It has become necessary for many communications service providers (CSPs) to begin a transformation into digital service providers (DSPs). However, as CSPs embrace the increasingly connected environment required to support new services such as the Internet of Things (IoT) and capabilities such as virtualization, their once secure and proprietary network assets can become prone to malicious attacks. So, it is no surprise that we saw an increasing emphasis on security both before and during this year’s Mobile World Congress (MWC), with vendors such as Ericsson, Nokia, and Juniper Networks launching new security products and announcing new partnership alliances.
While IoT presents CSPs with new service opportunities, it also raises potential concerns about security and privacy, especially as the number of devices accessing the network ramps up. It was appropriate that Mobile World Congress keynote speaker Eugene Kaspersky, founder and CEO of Kaspersky Labs, highlighted the potential vulnerability of connected cars to cyberattacks. Likewise, recent attacks on 3 Mobile, Deutsche Telekom, and Dyn highlight how susceptible IoT devices are and how they can be used as tools to compromise the performance of the CSP network.
The shift to cloud delivery models, software-defined networking, and network-function virtualization (NFV), 5G and open APIs all raise security considerations. For instance, the adoption of NFV implies that network technology will evolve from being a closed, proprietary, single-purpose environment toward a virtualized environment that uses open protocols like Linux and OpenStack. The remote programmability enabled by NFV also potentially exposes the network infrastructure to cyber threats.
CSPs must consider critically how to secure their networks and new service offerings as they undergo their digital transformation journeys. CSPs need to make investments in the right tools and capabilities that ensure the security of the devices that run on their networks, the applications and services that are consumed on the network, and the network infrastructure itself. Investment in endpoint security solutions that secure the device isn’t all that is required to protect the network. More agile and dynamic capabilities such as analytics and artificial intelligence have a role to play in ensuring that malicious attacks are identified, analyzed, and mitigated and that the necessary remedial action is taken.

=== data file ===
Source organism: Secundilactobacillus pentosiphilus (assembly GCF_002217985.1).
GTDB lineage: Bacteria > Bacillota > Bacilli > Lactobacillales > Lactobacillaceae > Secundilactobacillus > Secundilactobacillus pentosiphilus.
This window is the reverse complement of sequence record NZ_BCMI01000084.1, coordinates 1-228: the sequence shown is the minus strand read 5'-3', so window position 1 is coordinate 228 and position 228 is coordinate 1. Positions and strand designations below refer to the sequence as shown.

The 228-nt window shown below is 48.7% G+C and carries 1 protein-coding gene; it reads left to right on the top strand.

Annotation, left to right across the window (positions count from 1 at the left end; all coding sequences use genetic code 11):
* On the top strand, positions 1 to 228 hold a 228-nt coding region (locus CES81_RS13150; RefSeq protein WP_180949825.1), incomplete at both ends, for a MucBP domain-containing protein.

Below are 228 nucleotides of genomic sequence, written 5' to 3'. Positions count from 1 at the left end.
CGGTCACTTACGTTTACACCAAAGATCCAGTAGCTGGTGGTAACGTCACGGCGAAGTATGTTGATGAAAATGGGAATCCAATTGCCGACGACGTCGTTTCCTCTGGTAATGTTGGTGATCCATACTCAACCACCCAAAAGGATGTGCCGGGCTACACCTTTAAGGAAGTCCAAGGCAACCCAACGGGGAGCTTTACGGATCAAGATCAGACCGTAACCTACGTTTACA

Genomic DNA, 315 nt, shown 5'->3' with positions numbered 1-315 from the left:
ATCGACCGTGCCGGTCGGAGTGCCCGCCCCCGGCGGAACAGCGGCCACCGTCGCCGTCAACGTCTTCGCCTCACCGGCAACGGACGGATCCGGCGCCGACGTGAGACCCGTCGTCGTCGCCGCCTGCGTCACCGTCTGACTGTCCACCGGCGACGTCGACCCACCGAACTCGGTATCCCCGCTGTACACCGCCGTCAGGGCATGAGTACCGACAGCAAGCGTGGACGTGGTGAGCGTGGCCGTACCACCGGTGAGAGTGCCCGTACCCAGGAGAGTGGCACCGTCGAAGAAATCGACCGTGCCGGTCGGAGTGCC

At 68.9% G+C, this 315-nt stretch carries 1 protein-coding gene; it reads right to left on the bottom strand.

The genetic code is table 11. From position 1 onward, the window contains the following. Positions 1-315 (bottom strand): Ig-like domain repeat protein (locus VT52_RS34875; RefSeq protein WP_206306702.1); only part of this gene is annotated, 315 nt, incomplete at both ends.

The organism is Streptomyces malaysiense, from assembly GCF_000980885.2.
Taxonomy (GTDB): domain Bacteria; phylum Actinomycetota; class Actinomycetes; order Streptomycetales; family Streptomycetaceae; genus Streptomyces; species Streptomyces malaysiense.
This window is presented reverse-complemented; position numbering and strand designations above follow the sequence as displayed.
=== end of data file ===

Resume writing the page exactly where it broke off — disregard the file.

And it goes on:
CSP vendor partners also have a role to play in securing CSP networks, and this is why we see recent announcements from vendors like Ericsson, Nokia, and Juniper Networks as being timely. In the run-up to MWC, Nokia launched the enhanced IMPACT IoT platform, which comes integrated with Nokia’s NetGuard Endpoint Security product, to ensure the security of IoT services delivered by CSPs. Ericsson also launched its Security Manager solution, which enables the automation of security orchestration across CSPs’ network and IT domains. Both products use advanced security analytics capabilities to monitor, analyze, and detect security vulnerabilities and provide automated responses.
CSP vendors have also been actively engaging with a broader partner ecosystem to develop solutions that enable CSP security. In February, Juniper Networks announced technology partnerships focused on securing software-defined networks with Aruba, CarbonBlack, CipherCloud, ForeScout, and Netskope. February also saw the announcement of an IoT Cybersecurity Alliance, which was formed by AT&T, IBM, Nokia, Palo Alto Networks, Symantec, and Trustonic to research and raise awareness of ways to secure the IoT ecosystem.
We expect to see many more such announcements over the coming year as vendors seek to position themselves as trusted security partners and make better use of their network capabilities, security data, and analytics to help secure CSPs’ networks and services.
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